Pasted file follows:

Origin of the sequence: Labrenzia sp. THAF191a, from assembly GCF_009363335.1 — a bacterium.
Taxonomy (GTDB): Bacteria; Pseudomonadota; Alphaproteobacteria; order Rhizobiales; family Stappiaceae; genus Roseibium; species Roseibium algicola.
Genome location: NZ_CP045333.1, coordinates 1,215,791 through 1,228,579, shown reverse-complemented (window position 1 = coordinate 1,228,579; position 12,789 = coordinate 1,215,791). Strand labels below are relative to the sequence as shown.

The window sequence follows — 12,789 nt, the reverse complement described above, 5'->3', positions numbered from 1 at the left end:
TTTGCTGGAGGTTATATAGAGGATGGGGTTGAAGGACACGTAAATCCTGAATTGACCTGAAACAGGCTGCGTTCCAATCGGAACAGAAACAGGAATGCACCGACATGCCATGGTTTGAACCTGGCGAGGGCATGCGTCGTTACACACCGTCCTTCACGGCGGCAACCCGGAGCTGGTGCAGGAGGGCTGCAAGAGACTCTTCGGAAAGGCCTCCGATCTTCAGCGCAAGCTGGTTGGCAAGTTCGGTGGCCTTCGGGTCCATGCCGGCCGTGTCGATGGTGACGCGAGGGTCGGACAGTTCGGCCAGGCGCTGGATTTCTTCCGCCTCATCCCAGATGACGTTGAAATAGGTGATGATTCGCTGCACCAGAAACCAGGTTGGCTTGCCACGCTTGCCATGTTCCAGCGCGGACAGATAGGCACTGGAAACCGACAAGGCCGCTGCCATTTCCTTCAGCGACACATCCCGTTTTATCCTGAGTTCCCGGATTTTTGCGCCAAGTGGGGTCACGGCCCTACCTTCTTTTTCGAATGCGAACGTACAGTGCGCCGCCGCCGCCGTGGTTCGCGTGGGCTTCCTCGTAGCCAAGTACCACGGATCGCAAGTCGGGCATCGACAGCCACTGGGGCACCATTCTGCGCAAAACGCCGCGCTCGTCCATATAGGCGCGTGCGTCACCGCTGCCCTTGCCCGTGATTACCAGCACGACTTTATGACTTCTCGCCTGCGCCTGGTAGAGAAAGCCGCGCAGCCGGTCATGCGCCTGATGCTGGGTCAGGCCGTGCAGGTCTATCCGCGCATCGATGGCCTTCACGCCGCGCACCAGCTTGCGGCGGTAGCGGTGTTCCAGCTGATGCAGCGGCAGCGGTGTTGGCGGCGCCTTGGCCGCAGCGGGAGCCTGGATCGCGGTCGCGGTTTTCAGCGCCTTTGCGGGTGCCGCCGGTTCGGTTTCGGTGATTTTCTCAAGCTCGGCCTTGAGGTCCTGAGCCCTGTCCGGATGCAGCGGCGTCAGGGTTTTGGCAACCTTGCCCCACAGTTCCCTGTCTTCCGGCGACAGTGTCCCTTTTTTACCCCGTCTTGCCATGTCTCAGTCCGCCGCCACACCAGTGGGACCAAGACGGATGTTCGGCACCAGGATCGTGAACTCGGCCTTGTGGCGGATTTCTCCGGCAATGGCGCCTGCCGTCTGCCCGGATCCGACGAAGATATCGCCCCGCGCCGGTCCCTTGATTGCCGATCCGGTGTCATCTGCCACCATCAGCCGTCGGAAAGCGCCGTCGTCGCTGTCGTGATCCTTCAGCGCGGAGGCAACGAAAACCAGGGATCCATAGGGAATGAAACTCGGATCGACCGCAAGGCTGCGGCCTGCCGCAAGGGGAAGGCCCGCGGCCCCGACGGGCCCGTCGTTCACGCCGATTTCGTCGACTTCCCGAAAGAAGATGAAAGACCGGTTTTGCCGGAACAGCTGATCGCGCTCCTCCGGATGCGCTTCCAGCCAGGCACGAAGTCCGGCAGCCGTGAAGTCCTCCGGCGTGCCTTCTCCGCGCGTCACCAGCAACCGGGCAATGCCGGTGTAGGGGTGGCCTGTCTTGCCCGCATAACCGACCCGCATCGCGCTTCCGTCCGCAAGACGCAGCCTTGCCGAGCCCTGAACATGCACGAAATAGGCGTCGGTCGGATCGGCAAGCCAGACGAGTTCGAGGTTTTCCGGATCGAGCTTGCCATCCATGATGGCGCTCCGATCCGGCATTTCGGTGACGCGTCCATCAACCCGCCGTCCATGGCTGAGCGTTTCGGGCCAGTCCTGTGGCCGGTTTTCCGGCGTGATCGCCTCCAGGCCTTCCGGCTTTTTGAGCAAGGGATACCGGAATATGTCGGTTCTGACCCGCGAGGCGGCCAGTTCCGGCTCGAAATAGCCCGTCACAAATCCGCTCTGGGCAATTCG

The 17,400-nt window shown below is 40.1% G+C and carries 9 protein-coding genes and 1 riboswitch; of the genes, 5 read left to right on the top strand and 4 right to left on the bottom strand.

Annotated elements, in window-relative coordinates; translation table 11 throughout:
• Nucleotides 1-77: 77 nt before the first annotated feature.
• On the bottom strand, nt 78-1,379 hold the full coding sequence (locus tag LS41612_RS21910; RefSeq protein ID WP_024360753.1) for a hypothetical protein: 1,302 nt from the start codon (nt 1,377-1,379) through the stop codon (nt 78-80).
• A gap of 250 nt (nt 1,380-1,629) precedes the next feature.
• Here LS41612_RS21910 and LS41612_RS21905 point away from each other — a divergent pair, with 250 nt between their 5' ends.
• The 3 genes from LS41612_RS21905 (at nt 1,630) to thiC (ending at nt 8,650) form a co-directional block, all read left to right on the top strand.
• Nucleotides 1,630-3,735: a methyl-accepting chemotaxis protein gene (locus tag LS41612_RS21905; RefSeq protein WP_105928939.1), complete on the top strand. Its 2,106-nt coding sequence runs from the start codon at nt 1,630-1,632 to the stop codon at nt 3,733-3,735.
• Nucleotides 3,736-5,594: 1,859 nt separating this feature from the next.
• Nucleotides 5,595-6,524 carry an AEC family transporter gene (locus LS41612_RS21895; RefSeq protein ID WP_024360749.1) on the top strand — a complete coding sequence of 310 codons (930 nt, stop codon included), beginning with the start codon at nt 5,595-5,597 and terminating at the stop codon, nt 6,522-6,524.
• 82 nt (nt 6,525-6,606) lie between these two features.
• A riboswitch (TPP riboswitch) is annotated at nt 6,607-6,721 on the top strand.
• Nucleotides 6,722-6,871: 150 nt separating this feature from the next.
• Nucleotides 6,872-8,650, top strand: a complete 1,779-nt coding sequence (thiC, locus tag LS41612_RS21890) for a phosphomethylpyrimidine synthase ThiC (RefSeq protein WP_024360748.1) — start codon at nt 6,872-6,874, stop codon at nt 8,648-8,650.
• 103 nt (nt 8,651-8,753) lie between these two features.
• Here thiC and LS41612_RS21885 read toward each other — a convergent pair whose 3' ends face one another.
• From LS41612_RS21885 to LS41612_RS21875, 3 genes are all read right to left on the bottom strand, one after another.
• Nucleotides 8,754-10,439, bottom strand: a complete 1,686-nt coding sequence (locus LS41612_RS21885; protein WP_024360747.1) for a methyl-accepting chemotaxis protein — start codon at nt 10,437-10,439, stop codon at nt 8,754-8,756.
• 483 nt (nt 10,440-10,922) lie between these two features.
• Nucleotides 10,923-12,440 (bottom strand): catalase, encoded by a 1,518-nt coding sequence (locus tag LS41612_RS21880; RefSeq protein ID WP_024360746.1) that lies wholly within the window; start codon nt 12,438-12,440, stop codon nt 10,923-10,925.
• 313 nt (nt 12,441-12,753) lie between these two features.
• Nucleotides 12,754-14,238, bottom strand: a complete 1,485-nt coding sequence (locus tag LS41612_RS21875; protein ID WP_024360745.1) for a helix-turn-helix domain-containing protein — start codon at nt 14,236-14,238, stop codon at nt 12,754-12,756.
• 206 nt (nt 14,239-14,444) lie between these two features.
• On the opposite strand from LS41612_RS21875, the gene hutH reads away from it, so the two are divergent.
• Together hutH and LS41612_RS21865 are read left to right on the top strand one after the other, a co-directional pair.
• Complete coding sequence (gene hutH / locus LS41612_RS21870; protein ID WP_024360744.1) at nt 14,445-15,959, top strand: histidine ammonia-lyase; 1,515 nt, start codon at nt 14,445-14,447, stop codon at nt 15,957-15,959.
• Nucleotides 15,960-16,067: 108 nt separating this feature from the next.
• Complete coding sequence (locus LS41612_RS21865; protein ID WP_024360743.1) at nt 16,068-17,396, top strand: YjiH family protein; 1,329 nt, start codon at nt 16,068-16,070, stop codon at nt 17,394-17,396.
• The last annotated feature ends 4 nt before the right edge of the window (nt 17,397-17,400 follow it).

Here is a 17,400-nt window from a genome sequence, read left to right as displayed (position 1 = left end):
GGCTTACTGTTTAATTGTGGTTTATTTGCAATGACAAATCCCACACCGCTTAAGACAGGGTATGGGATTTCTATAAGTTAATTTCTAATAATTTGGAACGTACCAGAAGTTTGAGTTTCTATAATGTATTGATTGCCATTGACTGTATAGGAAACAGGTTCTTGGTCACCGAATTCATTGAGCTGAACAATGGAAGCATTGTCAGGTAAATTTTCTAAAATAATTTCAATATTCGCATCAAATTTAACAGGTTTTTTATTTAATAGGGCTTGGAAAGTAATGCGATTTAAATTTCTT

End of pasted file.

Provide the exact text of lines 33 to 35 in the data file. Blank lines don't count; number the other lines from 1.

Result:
• Complete coding sequence (locus LS41612_RS21865; protein ID WP_024360743.1) at nt 16,068-17,396, top strand: YjiH family protein; 1,329 nt, start codon at nt 16,068-16,070, stop codon at nt 17,394-17,396.
• The last annotated feature ends 4 nt before the right edge of the window (nt 17,397-17,400 follow it).

Here is a 17,400-nt window from a genome sequence, read left to right as displayed (position 1 = left end):